Nathaniel Manheru cannot fool people


ONE of the key characteristics of Zimbabwe’s flawed governance is the arrogance of those in authority and the blind loyalty of their associates.

By Nhlanhla Ngwenya

Often times, the leaders and their associates are at pains to parry genuine concerns of the people with a stance that seeks to cast themselves as the only ones who have a grasp of issues bedevilling the country, their root causes and requisite solutions.

And for the gullible, they bolster this image by projecting themselves as the most educated and the only ones ordained with the proverbial King Solomon’s wisdom, completely confusing education with wisdom.

The majority of Zimbabweans are then projected as ignoramuses bereft of sound ideological grounding; dunderheads who can’t read in between the lines; idiots who can’t tell the difference between day and night or simply morons who can only be saved from the captivity of idiocy by unparalleled wisdom residing in some government officials and their fanatics.

A rough scan of opinion pieces and comments submitted by selected contributors in the Zimpapers stable and the hijacked public broadcaster ZBC proves this.

But that would be perfectly fine if this were only restricted to their freedom to hold opinions. However, it becomes a problem when that opinion becomes the cornerstone for spin aimed at creating a “Big Lie”, which is then relentlessly peddled as fact. Put simply, it is an exercise in normalising the abnormal.

On June 1 2013, the faceless Nathaniel Manheru, underscored this in his weekly Herald column. In his article Elections: Dangling the Mascot of Reforms, he sought to suffocate the glaring need and indeed swelling demand for media reforms in Zimbabwe with his usual acerbic arguments whose import was to dismiss the quest for the democratisation of the media sector as baseless.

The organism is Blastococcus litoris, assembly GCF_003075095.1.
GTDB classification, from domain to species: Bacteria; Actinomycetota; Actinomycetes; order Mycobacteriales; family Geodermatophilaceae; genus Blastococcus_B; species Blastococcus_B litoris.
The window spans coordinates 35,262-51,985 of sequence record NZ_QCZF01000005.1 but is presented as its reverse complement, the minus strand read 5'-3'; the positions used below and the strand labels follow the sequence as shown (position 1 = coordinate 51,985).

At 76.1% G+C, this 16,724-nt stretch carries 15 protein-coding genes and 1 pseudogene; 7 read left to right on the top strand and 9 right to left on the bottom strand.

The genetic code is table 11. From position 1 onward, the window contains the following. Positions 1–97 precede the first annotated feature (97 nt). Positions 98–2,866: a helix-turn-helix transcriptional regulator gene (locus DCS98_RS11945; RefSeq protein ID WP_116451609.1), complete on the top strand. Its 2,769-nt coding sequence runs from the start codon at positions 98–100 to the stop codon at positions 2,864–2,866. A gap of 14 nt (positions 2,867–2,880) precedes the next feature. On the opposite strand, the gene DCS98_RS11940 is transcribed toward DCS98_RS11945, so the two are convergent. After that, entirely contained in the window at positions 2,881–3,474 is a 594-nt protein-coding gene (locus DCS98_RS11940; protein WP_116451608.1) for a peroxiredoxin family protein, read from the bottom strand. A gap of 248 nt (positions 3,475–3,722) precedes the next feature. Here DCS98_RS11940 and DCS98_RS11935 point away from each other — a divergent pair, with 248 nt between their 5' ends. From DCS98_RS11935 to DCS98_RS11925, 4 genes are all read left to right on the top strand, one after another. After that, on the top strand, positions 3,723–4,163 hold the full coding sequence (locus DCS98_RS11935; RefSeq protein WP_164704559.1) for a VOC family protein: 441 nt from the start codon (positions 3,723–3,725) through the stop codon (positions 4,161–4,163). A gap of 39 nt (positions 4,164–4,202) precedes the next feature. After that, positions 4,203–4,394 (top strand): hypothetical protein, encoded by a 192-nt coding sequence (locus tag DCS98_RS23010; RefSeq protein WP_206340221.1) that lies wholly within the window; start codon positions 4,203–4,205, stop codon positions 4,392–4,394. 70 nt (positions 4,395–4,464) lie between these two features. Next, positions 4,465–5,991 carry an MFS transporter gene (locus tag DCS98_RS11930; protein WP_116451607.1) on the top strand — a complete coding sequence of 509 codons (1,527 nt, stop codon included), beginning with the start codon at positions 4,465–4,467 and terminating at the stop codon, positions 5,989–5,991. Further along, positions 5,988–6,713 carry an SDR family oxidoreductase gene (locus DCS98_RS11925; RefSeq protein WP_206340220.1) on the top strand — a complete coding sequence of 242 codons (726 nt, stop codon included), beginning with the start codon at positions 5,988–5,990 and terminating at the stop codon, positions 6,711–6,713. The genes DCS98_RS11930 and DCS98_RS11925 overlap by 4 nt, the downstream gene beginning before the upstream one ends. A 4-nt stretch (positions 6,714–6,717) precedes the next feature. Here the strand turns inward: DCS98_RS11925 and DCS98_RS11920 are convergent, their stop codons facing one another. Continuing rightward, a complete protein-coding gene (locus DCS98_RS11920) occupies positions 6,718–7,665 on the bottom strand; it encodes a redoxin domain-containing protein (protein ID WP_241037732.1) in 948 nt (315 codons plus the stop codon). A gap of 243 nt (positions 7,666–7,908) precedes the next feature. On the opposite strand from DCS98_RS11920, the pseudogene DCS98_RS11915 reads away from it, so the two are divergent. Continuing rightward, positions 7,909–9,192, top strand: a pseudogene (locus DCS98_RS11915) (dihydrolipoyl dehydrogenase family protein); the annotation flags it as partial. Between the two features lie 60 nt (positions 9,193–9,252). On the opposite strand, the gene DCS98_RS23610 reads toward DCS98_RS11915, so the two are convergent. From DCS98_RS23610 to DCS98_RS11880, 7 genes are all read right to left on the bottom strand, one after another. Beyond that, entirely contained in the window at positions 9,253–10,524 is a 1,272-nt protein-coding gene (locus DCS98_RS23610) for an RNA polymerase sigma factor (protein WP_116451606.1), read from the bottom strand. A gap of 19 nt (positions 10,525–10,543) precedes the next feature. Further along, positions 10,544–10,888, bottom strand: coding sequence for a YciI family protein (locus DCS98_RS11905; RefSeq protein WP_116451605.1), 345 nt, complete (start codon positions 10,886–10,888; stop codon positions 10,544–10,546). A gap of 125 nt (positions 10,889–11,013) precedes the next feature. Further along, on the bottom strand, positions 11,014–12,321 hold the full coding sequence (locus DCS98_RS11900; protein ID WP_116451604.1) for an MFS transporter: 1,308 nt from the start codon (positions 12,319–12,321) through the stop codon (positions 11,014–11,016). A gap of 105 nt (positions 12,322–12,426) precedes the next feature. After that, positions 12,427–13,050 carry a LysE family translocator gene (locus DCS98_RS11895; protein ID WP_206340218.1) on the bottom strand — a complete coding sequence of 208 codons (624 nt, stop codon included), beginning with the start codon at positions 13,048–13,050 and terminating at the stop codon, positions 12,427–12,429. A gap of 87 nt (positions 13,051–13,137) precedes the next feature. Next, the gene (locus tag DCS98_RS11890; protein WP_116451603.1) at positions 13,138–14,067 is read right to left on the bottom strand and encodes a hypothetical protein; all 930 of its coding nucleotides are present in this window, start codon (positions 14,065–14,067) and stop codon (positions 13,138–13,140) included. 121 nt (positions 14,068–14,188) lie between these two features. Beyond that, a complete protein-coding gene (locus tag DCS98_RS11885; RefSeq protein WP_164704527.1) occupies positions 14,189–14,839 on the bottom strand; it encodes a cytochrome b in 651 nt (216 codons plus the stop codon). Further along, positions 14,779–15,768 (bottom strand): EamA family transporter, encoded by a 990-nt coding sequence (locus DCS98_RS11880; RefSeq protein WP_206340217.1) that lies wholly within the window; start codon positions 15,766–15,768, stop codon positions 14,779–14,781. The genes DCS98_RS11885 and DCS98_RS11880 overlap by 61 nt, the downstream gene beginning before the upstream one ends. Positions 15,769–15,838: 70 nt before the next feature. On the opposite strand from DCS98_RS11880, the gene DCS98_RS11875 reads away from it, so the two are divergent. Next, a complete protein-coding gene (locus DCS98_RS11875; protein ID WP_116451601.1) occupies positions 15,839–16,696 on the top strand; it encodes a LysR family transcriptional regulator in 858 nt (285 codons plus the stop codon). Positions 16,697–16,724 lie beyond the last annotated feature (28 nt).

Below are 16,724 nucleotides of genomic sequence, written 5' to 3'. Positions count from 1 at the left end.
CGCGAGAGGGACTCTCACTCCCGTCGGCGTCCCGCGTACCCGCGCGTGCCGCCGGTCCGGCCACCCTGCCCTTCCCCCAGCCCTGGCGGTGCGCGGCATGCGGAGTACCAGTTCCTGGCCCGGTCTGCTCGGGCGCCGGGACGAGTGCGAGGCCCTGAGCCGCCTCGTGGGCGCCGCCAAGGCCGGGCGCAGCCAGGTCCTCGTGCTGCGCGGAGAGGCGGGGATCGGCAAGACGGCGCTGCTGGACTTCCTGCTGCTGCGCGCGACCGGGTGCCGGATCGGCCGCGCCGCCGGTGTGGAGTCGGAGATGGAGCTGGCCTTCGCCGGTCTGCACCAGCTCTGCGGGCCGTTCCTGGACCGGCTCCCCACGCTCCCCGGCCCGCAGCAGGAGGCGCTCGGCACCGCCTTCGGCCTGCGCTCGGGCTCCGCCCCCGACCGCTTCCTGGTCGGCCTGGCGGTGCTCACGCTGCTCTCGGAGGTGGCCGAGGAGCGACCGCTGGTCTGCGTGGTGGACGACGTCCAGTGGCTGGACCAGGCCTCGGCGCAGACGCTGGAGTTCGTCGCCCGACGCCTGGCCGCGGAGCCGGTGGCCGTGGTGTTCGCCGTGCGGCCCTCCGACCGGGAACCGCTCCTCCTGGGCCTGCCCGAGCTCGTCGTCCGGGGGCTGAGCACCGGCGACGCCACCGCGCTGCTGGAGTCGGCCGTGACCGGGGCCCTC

With his usual trick, he opted for his favoured narrow and now tedious escape route: Muddling the demand for the promotion and adequate protection of Zimbabweans’ civil liberties through politicisation.

At the end of the article, it was not clear how a genuine demand for the democratisation of the media space — itself a key ingredient for the exercise of freedom of expression and access to information — is a sinister MDC agenda.

Manheru also implied that those that are advocating the enjoyment of these basic liberties are the party’s “tongs”, including those that began demanding these universal rights well before the formation of the MDC such as Media Institute of Southern Africa.

But such is to be expected given the increasing pressure exerted both locally and regionally on Manheru’s preferred leaders in the government to adopt democratic reforms in line with the terms of the Global Political Agreement, as well as the government’s obligations under the regional and international instruments on the protection of human rights.

Moreso, when the Zanu PF-run Information ministry has defied the government principals’ instructions for it to implement all media reforms the three ruling parties agreed to before Sadc leaders.

Clearly, Manheru was simply trying to justify the ministry’s intransigence and its open disregard for the country and regional leadership, which ordinarily should have invited drastic consequences for those superintending over it.
That he can do, but to then sanitise the media sector and gloss over this evidently repressed space is taking Zimbabweans for granted.

It is a public record that the media that the State has hijacked, including the publicly-owned media, have been turned into supine mouthpieces of the Zanu PF arm of the government, in complete violation of their public service mandate.

Indeed, all media have a public responsibility to report fairly and professionally about events taking place in the country. Even as the private media choose who they want to support among the political actors, for example, they need to do so within the dictates of professional journalism because they are accountable to their readers.

Apart from being responsible to Zimbabweans, the public media must at all times reflect all aspects of Zimbabweans’ opinions. That is basic!

The mere fact that the government has over the years systematically rendered the Mass Media Trust impotent through inadequate funding and staffing it with political appointees while allowing the Information ministry to usurp the trust’s powers, does not invalidate one crucial point.

Manheru’s conspiracy theorisation will not mute the demand for media freedom and adequate protection of freedom of expression which are treasured universal human aspirations not unique to Zimbabwe.

Sadc should not be fooled as it meets in Mozambique!

Nhlanhla Ngwenya is Misa-Zimbabwe director